Tag Archives: summer

FAQ’s – Part I

Earlier this year, Trisha and I opened a Formspring account and welcomed you all to ask us questions.  We’ve been answering the questions on Formspring individually as they come in.  Now we’re putting the answers together as a cohesive FAQ section, although some of the questions are not so frequent.  :)  This is the first half.  We’ll post the second half soon.

How and when did Dottie and Trisha meet?

Trisha and I met through our mutual friend, Erin, at a group happy hour. The first meeting I really remember was at a Russian dinner party I threw at my apartment. Trisha showed up with a shirt that said, in Russian, “I love Russian.” Awesomeness. Soon after, we went to a midnight showing of Gremlins and I drank too much beer and had to leave before the movie ended (beer buzz + crowded theater + gremlins driving Barbie cars = overwhelming). From then on, we were fast friends.  :)  That was, I think, about 4 years ago when I lived in Nashville for law school.

What saddles do you use on your bikes?

I (Dottie) have Brooks saddles, which I love. On Oma it’s the B67 with springs – the most comfortable saddle ever. On Betty it’s the B17S – no springs and took longer to break in, but still great. Trisha’s Batavus came with a Selle Royale and her Peug has a vintage saddle.

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The Last Weekend of August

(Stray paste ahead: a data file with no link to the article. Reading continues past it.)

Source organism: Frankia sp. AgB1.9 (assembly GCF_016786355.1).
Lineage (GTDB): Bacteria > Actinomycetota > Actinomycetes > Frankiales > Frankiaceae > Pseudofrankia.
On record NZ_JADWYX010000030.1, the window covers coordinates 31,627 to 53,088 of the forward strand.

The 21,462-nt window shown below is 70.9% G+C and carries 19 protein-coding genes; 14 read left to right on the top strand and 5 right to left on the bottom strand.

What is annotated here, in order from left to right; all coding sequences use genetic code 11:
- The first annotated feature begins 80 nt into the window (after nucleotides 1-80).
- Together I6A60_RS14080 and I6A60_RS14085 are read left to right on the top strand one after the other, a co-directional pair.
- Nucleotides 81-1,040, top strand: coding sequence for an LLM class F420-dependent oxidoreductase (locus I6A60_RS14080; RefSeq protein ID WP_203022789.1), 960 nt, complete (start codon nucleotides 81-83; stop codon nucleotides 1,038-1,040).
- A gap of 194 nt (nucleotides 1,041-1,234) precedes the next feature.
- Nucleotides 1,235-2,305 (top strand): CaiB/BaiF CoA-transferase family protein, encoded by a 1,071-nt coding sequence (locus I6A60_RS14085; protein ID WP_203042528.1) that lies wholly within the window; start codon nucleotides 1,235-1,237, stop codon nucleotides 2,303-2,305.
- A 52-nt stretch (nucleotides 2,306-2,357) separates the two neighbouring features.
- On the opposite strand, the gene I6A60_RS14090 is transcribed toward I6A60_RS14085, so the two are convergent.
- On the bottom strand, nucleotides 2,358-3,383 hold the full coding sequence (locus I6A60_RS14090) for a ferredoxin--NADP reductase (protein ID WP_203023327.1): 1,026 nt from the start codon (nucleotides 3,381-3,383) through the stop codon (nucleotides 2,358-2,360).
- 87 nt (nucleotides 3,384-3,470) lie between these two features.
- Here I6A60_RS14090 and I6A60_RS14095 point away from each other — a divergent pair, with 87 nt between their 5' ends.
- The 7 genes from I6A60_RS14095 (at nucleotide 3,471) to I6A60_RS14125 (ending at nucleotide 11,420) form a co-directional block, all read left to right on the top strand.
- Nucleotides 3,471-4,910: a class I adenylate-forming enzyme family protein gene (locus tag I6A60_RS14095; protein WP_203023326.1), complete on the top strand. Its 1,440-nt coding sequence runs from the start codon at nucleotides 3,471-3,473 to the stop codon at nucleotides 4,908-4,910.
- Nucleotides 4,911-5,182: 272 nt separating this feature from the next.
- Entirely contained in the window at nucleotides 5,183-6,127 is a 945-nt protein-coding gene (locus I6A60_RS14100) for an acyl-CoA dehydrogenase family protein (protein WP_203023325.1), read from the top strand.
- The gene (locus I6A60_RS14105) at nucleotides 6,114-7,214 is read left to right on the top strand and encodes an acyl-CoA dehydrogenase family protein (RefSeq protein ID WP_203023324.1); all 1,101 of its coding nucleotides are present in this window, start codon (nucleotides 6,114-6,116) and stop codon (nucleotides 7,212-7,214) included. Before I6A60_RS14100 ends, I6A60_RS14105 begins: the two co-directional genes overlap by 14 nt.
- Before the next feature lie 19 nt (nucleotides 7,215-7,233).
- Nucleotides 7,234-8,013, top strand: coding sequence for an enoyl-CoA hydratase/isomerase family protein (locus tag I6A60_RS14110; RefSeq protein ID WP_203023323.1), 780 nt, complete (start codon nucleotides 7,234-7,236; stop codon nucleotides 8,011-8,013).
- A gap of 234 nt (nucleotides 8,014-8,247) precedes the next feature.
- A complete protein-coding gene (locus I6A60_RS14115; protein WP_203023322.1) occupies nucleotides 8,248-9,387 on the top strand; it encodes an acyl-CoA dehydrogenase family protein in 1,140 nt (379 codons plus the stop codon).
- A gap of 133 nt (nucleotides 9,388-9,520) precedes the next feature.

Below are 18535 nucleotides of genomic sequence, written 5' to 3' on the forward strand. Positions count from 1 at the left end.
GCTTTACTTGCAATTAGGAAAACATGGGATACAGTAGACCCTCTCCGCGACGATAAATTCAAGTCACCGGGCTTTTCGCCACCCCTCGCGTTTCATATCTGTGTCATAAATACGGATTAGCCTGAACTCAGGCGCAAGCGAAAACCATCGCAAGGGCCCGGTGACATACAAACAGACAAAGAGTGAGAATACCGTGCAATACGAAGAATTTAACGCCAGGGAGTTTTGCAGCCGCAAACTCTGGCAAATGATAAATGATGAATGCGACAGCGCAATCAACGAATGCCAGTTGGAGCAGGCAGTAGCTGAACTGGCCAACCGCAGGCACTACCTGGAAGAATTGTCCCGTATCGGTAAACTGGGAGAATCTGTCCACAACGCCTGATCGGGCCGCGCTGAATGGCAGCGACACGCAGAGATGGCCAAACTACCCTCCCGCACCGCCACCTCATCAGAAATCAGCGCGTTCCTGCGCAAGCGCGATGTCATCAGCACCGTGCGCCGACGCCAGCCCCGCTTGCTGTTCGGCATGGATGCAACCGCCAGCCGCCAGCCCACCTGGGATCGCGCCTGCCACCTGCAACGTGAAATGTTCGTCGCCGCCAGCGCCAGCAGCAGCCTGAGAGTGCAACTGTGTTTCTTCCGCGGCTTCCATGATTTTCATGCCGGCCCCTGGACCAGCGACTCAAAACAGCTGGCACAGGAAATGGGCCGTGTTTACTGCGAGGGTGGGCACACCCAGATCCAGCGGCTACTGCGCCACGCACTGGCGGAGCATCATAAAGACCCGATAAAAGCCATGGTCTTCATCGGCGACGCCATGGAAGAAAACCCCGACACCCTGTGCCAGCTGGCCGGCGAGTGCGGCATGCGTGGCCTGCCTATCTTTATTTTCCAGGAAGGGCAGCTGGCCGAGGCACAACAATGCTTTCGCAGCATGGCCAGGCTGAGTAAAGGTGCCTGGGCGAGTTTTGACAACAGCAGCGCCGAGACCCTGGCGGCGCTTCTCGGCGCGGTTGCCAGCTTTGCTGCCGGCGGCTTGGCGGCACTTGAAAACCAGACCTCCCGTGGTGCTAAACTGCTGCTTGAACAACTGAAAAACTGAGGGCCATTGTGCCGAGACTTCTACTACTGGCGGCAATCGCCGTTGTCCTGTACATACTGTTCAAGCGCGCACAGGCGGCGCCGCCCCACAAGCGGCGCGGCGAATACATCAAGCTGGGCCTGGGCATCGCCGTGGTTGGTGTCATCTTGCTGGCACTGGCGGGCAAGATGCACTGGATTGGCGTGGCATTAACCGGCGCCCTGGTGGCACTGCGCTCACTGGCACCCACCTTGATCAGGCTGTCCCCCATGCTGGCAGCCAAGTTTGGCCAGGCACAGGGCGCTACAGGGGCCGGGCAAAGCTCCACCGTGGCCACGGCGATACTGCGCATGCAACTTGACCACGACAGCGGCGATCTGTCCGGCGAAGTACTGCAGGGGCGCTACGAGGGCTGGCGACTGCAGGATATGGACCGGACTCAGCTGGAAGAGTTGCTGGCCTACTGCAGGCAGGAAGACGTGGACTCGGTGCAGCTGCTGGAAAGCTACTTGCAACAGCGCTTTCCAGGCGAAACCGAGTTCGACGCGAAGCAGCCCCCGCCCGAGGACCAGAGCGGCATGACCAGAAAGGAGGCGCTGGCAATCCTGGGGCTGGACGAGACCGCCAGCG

Yikes – this is the last weekend in August. Where has the summer gone? To enjoy as much of the remaining warmth as possible, I spent Saturday experiencing a new-to-me Chicago summer tradition: the Ravinia music festival. There the music takes a back seat to enjoying time outside – Chicagoans so love time outside in the summer. Ravinia Park has a huge lawn where thousands set up elaborate picnics, often complete with tables, candles and multiple courses.

Riding home from the train station

The evening’s performance was by Rodrigo y Gabriella, but because we could not see the stage, our focus was on picnicking, drinking wine and spending time with friends. As everyone in our group bike commutes and some race, there was much discussion about terrible drivers and the awesomeness of cyclocross races, which sounds like an event I should go watch sometime.

New friends Brian and Patty

Me and Greg at Ravinia

Mr. Dottie and I rode our bikes to the Metra station and the suburban train took us straight to Ravinia Park for free. Hordes of others had the same idea to take the train, which resulted in extreme waits to get in the Park and back on the train after the show. Although this was hectic and I wished I’d had my bike, it was far better than driving.

How are you enjoying the last few summer weekends?

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Who, knowing the truth, would choose anything else?